Bridging Vatican II and The Year of Faith

Bridging Vatican II

Later this year the Catholic Church will celebrate the 50th anniversary of the opening of the Second Vatican Council.  For many of us who grew up in the 1970’s and 1980’s, there is oftentimes a sense that at times our faith was watered down during our formative years.  Some people say Vatican II was a terrible thing.  Others say it was a great thing, just poorly implemented by some people and in some places.

I agree with that latter.  I think Vatican II was a wonderful blessing for the Church, but having attended many different parishes growing up, I can look back and see how catechesis of my childhood was virtually nonexistent.  It says something that I’m a cradle Catholic, and was a member multiple parishes throughout my life, but was never introduced to Eucharistic Adoration until I was 28-years-old.

With the publication of the Catechism is 1992, the birth of the Internet, and a renewal and rededication of the Eucharist by many Catholics, I have great hope for future generations of Catholics.  Through our various ministries over the years, we’ve met countless young Catholics absolutely on fire for our faith.  And the continually growing legions of people from around the world who flock to World Youth Day events (over one million attended the Mass with the Pope alone!) gives evidence that the current and futre generations see the necessity for faith in their lives.

And I believe that 2012 will be a critical and historical year for the Catholic Church.

Catholic News Service reports:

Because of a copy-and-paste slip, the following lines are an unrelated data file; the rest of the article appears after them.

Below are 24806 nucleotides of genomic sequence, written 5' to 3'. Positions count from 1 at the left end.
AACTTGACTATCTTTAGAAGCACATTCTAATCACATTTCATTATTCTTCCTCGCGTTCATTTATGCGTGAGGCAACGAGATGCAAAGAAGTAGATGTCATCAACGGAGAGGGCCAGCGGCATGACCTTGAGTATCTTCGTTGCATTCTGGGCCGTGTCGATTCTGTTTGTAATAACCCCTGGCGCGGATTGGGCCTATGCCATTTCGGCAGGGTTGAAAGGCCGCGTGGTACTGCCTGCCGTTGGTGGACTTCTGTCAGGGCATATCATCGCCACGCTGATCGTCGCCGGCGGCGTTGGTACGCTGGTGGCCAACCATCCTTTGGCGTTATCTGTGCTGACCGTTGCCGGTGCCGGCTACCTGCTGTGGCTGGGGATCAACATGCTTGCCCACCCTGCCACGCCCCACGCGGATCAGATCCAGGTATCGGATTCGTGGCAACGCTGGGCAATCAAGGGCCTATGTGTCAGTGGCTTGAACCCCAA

The Year of Faith was designed by the pope to help Catholics rediscover the basic content of their faith, and the Vatican’s preparation materials — due out very soon — will have a strong doctrinal element. The special year will begin Oct. 11, 2012, which is the 50th anniversary of the opening of the Second Vatican Council, and some Vatican sources say the pope may publish a document that connects the two events.

A new document from the Holy Father is always welcome, but with the upcoming bishops synod to focus on New Evangelization, and the launching of the Year of Faith, I’m particularly hopeful that this rumor of a new document connecting the often misunderstood Vatican II to the Catholic Church of the 21st Century.

Though the document from the Holy Father is still in rumor stage, what is definite is that in just the next few days (on January 7th, to be exact), the Congregation for the Doctrine of the Faith will release a “note” outlining the aims of the special year and ways bishops, dioceses, parishes and communities can promote “the truth of the faith.”  This is according to a written statement released by the congregation just today, January 5, 2012.

Catholic News Service is also reporting that “within the Pontifical Council for Promoting New Evangelization, a secretariat would be set up to suggest and coordinate different initiatives. The new department will be responsible for launching a special website for sharing useful information on the Year of Faith.”

Pope Benedict XVI wanted the Year of Faith, which runs from Oct. 11, 2012, to Nov. 24, 2013, to help the church focus its attention on “Jesus Christ and the beauty of having faith in him,” it said.

“The church is well aware of the problems facing the faith” and recognizes that without a revitalization of faith rooted in a personal encounter with Jesus, “then all other reforms will remain ineffective,” it said citing the pope’s Dec. 22 address to the Roman Curia.